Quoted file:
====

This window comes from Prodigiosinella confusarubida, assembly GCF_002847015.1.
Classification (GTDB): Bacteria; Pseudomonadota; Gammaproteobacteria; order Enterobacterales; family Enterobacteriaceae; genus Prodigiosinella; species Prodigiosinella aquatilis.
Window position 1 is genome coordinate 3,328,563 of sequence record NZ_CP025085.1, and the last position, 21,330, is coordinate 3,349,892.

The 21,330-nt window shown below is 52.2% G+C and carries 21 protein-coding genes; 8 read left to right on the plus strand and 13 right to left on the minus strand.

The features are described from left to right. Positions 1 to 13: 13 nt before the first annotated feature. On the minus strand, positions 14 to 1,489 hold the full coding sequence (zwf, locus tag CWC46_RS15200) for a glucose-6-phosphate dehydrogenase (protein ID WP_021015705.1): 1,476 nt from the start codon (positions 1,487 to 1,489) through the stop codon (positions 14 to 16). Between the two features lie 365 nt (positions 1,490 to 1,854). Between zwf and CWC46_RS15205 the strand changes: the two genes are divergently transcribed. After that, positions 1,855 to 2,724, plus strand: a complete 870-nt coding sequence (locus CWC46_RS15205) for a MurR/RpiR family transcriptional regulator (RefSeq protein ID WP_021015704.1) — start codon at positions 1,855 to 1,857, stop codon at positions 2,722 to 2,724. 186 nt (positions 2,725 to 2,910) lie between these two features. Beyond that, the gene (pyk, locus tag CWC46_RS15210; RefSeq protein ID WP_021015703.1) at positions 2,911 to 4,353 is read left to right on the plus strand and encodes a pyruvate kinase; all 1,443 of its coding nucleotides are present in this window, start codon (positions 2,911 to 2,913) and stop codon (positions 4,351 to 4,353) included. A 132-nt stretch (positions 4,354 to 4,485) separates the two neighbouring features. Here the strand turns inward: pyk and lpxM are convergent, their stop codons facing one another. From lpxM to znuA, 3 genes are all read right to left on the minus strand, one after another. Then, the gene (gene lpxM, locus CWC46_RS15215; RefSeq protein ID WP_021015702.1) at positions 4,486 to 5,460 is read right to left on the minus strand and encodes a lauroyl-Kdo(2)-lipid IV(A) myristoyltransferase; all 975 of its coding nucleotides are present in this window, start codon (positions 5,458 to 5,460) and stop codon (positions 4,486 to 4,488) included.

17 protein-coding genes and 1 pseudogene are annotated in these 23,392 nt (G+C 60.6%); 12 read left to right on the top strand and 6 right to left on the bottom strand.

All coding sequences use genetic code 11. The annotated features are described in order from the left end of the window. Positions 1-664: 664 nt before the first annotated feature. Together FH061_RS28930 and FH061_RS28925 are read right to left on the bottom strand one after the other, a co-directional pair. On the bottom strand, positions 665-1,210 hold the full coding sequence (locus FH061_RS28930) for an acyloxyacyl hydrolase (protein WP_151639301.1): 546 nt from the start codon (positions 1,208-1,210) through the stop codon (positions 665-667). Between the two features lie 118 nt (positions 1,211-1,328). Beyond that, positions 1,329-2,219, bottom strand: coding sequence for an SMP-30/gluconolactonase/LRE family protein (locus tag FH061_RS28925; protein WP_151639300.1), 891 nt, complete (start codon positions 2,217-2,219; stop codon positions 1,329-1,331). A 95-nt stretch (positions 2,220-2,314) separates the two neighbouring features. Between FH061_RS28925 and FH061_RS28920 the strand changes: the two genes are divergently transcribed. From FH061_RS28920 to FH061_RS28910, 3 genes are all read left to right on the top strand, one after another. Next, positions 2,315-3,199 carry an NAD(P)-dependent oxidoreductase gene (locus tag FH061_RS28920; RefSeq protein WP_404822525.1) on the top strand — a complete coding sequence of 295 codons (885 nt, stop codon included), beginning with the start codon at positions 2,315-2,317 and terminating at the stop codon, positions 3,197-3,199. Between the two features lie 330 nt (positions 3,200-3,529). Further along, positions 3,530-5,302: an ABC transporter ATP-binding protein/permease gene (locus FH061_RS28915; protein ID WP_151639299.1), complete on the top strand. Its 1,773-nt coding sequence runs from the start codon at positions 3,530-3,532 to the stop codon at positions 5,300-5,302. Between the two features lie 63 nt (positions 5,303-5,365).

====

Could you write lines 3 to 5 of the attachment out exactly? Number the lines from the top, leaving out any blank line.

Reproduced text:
Window position 1 is genome coordinate 3,328,563 of sequence record NZ_CP025085.1, and the last position, 21,330, is coordinate 3,349,892.

The 21,330-nt window shown below is 52.2% G+C and carries 21 protein-coding genes; 8 read left to right on the plus strand and 13 right to left on the minus strand.

The features are described from left to right. Positions 1 to 13: 13 nt before the first annotated feature. On the minus strand, positions 14 to 1,489 hold the full coding sequence (zwf, locus tag CWC46_RS15200) for a glucose-6-phosphate dehydrogenase (protein ID WP_021015705.1): 1,476 nt from the start codon (positions 1,487 to 1,489) through the stop codon (positions 14 to 16). Between the two features lie 365 nt (positions 1,490 to 1,854). Between zwf and CWC46_RS15205 the strand changes: the two genes are divergently transcribed. After that, positions 1,855 to 2,724, plus strand: a complete 870-nt coding sequence (locus CWC46_RS15205) for a MurR/RpiR family transcriptional regulator (RefSeq protein ID WP_021015704.1) — start codon at positions 1,855 to 1,857, stop codon at positions 2,722 to 2,724. 186 nt (positions 2,725 to 2,910) lie between these two features. Beyond that, the gene (pyk, locus tag CWC46_RS15210; RefSeq protein ID WP_021015703.1) at positions 2,911 to 4,353 is read left to right on the plus strand and encodes a pyruvate kinase; all 1,443 of its coding nucleotides are present in this window, start codon (positions 2,911 to 2,913) and stop codon (positions 4,351 to 4,353) included. A 132-nt stretch (positions 4,354 to 4,485) separates the two neighbouring features. Here the strand turns inward: pyk and lpxM are convergent, their stop codons facing one another. From lpxM to znuA, 3 genes are all read right to left on the minus strand, one after another. Then, the gene (gene lpxM, locus CWC46_RS15215; RefSeq protein ID WP_021015702.1) at positions 4,486 to 5,460 is read right to left on the minus strand and encodes a lauroyl-Kdo(2)-lipid IV(A) myristoyltransferase; all 975 of its coding nucleotides are present in this window, start codon (positions 5,458 to 5,460) and stop codon (positions 4,486 to 4,488) included.